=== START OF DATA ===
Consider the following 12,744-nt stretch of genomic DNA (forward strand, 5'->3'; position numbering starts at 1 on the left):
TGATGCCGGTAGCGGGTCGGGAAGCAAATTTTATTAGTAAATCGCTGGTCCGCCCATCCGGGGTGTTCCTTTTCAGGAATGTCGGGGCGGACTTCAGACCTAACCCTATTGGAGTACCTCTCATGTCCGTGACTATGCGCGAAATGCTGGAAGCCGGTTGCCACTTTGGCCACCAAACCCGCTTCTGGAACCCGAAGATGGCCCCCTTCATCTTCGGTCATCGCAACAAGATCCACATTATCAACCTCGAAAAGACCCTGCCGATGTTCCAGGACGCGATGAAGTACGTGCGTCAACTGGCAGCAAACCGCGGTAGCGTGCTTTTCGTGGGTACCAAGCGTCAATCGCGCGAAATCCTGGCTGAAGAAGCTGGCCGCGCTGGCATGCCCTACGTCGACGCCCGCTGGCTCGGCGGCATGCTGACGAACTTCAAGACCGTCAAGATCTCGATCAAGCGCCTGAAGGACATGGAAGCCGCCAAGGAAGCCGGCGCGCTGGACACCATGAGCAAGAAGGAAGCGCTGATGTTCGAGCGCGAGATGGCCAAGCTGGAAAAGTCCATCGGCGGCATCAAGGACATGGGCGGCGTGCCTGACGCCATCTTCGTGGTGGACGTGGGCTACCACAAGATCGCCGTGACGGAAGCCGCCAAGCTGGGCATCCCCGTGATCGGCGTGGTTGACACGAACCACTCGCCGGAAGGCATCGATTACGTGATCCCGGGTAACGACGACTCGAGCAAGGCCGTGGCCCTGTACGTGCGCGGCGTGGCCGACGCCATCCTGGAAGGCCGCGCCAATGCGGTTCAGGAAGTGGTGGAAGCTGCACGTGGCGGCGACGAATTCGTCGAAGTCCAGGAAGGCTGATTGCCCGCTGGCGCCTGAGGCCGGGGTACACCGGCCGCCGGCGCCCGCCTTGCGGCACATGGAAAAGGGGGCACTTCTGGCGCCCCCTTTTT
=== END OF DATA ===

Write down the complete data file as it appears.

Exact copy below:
Consider the following 12,744-nt stretch of genomic DNA (forward strand, 5'->3'; position numbering starts at 1 on the left):
TGATGCCGGTAGCGGGTCGGGAAGCAAATTTTATTAGTAAATCGCTGGTCCGCCCATCCGGGGTGTTCCTTTTCAGGAATGTCGGGGCGGACTTCAGACCTAACCCTATTGGAGTACCTCTCATGTCCGTGACTATGCGCGAAATGCTGGAAGCCGGTTGCCACTTTGGCCACCAAACCCGCTTCTGGAACCCGAAGATGGCCCCCTTCATCTTCGGTCATCGCAACAAGATCCACATTATCAACCTCGAAAAGACCCTGCCGATGTTCCAGGACGCGATGAAGTACGTGCGTCAACTGGCAGCAAACCGCGGTAGCGTGCTTTTCGTGGGTACCAAGCGTCAATCGCGCGAAATCCTGGCTGAAGAAGCTGGCCGCGCTGGCATGCCCTACGTCGACGCCCGCTGGCTCGGCGGCATGCTGACGAACTTCAAGACCGTCAAGATCTCGATCAAGCGCCTGAAGGACATGGAAGCCGCCAAGGAAGCCGGCGCGCTGGACACCATGAGCAAGAAGGAAGCGCTGATGTTCGAGCGCGAGATGGCCAAGCTGGAAAAGTCCATCGGCGGCATCAAGGACATGGGCGGCGTGCCTGACGCCATCTTCGTGGTGGACGTGGGCTACCACAAGATCGCCGTGACGGAAGCCGCCAAGCTGGGCATCCCCGTGATCGGCGTGGTTGACACGAACCACTCGCCGGAAGGCATCGATTACGTGATCCCGGGTAACGACGACTCGAGCAAGGCCGTGGCCCTGTACGTGCGCGGCGTGGCCGACGCCATCCTGGAAGGCCGCGCCAATGCGGTTCAGGAAGTGGTGGAAGCTGCACGTGGCGGCGACGAATTCGTCGAAGTCCAGGAAGGCTGATTGCCCGCTGGCGCCTGAGGCCGGGGTACACCGGCCGCCGGCGCCCGCCTTGCGGCACATGGAAAAGGGGGCACTTCTGGCGCCCCCTTTTT